• FB Charlie Flowers had boasted before the October 31 clash that he would outdo Cannon. However, he gained only 35y on 10 carries for a 3.5 average while Billy toted the pigskin 12 times for 48y, a 4.0 average. And, of course, the Heisman Trophy winner's punt return won the game for LSU. Flowers gained some consolation by leading the SEC in rushing for the season. Both players made the various All-America teams. Flowers now got a second chance to outdo his rival, this time without the braggadocio.
  • Football writers wondered whether the teams would stick to the strategies that had propelled each to a 9-1 season or come up with new approaches. In particular, would LSU pass more than they did in Baton Rouge? Would Vaught run more wide stuff than in the first game?
    Both teams would pass more than in the Halloween game - Ole Miss by design and LSU by necessity.
  • One Rebel summed up his team's determination like this. We'd rather beat LSU than be president.
The Game

The weather forecast of occasional rain and gusty winds came to pass for the 1 PM kickoff. Temperature was 49° at kickoff.

  • Rain the night before left the field wet everywhere and muddy in places.
  • The overcast diminished the splendor of the telecast for the small percentage of viewers watching on color televisions across the nation.
  • A capacity crowd of 81,500 gathered for the 26th annual Sugar Bowl game.
First Quarter
  • Billy Cannon returned the kickoff 8y to the 23. But LSU could not make a first down, and Cannon's punt rolled dead of the Rebs 44.
    Going to the air immediately, Bobby Franklin hit Charlie Flowers for a 12y gain. Flowers made consistent gains for a first down at the LSU 24. Going back to the aerial game, Franklin shot a long pass that Warren Rabb intercepted on the LSU 5, where he slipped down.
    Later in the period, Ole Miss started a drive after a Tiger punt from the 39 and pushed to the 16 in six plays as the period ended with 4th-and-5.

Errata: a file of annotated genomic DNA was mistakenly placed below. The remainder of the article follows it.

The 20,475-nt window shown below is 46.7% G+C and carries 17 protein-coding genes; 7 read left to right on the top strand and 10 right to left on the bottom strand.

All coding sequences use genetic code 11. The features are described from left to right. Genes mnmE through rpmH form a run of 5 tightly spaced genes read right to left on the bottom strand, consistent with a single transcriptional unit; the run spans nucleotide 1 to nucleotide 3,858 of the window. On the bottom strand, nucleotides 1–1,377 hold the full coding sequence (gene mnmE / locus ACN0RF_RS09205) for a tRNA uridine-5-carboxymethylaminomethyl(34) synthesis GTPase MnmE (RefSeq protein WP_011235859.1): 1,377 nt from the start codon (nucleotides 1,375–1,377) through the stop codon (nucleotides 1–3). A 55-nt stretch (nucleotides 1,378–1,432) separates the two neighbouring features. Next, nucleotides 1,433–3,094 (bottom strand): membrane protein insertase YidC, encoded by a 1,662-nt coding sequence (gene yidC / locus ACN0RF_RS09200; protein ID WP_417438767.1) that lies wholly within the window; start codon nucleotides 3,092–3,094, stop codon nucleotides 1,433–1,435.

Ole Miss 0 LSU 0
L: Charlie Flowers eludes Hart Bourque as Tommy Lott pursues.
R: Larry Grantham clobbers Warren Rabb.
Second Quarter
  • On the first play, Bob Khayat tried a 33y FG from the left hashmark into a 14 mph wind. It sailed wide right.
    A short time later, the Rebs were back in business at their 41. Emile Fournet dropped HB George Blair for a 7y loss. But Franklin got that back quickly with a 24y pass to E Jerry Daniels for a first down at the LSU 32. Flowers gained 9, then 3 for a first down at the 20. After Charlie gained 1, Franklin rolled out around RE for 8. On 3rd-and-1, Flowers banged into the line but gained little. A measurement showed the ball a foot short. So the All-American FB tried again but hit a solid wall of Tigers and went nowhere. For the third game in a row, LSU had stopped the Rebels on 4th down inside their own 15.
    On the first play, Cannon bumped into Rabb and lost 5y. Once again stymied by the stalwart Reb defense, Cannon punted to Blair, who made a fair catch on the 45.
    The Chinese Bandits took the field and caused havoc immediately. Mel Branch and Tommy Lott threw new QB Jake Gibbs for a loss. Then the Ole Miss QB tried a long pass which Darryl Jenkins intercepted on the 10 and returned to the 25.
    Jake Gibbs passes as Tommy Neck and Roy Winston close in.